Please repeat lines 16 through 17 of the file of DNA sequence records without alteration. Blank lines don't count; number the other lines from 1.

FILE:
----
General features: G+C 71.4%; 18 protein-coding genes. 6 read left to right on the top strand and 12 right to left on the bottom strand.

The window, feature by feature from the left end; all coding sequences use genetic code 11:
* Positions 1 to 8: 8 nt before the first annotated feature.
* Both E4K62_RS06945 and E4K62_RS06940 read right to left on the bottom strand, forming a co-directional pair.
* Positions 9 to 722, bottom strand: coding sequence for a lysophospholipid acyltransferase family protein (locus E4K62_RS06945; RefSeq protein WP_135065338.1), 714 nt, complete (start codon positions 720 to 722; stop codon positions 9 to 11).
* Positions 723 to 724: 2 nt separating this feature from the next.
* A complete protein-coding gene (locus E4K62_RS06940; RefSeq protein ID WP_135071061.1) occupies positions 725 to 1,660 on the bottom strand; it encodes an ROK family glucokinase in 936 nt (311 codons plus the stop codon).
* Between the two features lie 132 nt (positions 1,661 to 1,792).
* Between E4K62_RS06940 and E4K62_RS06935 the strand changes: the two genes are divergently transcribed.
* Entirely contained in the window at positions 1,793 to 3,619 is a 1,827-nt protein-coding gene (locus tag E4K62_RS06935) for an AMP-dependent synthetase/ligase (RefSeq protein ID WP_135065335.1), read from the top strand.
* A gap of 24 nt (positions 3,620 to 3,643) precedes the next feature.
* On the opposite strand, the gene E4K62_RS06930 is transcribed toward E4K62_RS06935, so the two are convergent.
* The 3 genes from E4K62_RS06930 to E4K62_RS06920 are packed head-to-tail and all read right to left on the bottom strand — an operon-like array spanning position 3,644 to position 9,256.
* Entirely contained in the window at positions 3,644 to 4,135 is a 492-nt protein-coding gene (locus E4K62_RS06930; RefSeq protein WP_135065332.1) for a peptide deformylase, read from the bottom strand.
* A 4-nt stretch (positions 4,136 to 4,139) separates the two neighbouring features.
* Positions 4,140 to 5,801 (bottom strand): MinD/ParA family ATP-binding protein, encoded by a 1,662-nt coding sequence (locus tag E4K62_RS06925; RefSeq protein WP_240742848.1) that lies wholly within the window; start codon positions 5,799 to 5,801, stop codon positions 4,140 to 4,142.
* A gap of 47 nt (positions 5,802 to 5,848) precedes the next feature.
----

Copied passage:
* Positions 4,140 to 5,801 (bottom strand): MinD/ParA family ATP-binding protein, encoded by a 1,662-nt coding sequence (locus tag E4K62_RS06925; RefSeq protein WP_240742848.1) that lies wholly within the window; start codon positions 5,799 to 5,801, stop codon positions 4,140 to 4,142.
* A gap of 47 nt (positions 5,802 to 5,848) precedes the next feature.